Public perception of corporate leaders is not always that favorable. Is it frustrating that a more positive message does not get out?

The media isn’t going to write feel-good stories for the most part. Anyone who is doing social responsibility programs because they hope someone is going to write a story about what a good corporate citizen they are, quite frankly, is doing it for the wrong reason. We all should be doing it and taking comfort in the fact that we’re doing the right thing.

What direction do you try to share with young leaders who have an interest in your company and your position?

My job is to focus on the company; it’s not about me. I just happen to be the one in the seat right now. Every week during the summer, we have 40 or 50 teachers pass through here for a one-week internship. All of our senior people spend time with them, including me, and we share thoughts about what’s going on in the markets.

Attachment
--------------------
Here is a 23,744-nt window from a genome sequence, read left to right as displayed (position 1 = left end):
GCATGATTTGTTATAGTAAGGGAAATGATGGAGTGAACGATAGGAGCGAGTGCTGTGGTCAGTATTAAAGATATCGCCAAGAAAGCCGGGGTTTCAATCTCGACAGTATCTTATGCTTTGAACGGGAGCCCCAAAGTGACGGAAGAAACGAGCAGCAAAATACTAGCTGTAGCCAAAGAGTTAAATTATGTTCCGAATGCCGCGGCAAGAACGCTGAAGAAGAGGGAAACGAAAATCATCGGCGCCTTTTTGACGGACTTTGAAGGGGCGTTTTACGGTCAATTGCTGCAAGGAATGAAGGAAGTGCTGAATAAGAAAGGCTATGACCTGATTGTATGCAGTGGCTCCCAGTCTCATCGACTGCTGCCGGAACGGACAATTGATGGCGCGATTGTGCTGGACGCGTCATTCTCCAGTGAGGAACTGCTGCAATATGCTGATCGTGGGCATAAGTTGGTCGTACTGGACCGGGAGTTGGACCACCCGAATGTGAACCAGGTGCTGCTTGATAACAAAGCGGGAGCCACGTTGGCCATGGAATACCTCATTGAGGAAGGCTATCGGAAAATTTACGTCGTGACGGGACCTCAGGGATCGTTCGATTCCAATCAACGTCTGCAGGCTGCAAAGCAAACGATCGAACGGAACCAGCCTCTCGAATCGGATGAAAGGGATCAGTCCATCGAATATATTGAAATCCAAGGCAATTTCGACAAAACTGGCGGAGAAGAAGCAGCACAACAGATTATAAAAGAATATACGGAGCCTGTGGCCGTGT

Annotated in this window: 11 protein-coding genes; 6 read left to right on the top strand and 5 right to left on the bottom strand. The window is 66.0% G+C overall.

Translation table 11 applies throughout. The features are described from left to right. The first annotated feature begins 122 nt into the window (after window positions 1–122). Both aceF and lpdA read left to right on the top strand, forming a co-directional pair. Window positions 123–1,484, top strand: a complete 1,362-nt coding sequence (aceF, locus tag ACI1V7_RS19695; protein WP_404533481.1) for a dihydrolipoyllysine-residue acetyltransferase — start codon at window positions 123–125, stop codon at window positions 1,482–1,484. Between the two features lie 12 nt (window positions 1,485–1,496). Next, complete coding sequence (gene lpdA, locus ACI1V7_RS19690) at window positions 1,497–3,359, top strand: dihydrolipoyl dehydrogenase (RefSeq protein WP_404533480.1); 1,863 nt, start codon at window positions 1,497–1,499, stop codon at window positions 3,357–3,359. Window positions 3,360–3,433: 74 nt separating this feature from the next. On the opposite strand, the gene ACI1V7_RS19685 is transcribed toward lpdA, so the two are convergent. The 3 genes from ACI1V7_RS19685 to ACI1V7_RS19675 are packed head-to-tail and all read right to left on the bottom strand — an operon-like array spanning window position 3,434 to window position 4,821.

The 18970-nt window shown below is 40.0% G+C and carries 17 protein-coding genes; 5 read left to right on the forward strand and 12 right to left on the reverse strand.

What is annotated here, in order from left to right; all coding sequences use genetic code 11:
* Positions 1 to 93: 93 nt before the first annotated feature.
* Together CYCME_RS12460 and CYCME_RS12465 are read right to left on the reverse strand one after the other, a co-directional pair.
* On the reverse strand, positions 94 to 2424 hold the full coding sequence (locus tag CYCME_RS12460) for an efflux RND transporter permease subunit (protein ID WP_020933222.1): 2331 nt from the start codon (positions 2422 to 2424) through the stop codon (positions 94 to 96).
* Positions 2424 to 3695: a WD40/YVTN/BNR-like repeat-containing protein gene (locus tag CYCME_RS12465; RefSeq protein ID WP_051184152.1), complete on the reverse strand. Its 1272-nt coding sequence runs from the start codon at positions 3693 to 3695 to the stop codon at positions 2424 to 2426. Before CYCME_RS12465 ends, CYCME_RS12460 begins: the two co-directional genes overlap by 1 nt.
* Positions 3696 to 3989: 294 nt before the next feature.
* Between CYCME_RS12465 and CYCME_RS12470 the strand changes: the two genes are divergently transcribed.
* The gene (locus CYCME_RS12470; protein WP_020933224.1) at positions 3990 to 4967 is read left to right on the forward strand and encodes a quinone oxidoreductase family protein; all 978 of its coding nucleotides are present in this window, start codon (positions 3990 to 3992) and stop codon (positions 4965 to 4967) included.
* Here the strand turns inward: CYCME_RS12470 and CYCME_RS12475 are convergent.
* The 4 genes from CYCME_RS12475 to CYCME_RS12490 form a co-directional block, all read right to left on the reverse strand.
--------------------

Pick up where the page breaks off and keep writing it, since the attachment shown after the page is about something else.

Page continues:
We try to demystify some of what’s going on, we talk to them about basic financial concepts, and we hope that when they return to the classroom, the teachers go back and touch a lot of students. When I meet with them, I hold up my business card, and say, “This business card is like an all-access pass. It can get you in to meet with almost anyone in the world: heads of state, leading government officials, and CEOs of companies around the world. But there is only one thing you have to remember: there are two words on this card that don’t matter; my first name, and my last name. It’s an all-access card not because of me; it’s an all-access card because it says NYSE Euronext Chief Executive Officer. I don’t get the meeting because of who I am; I get the meeting because I have that title. The minute you forget that, you’ve lost your compass.”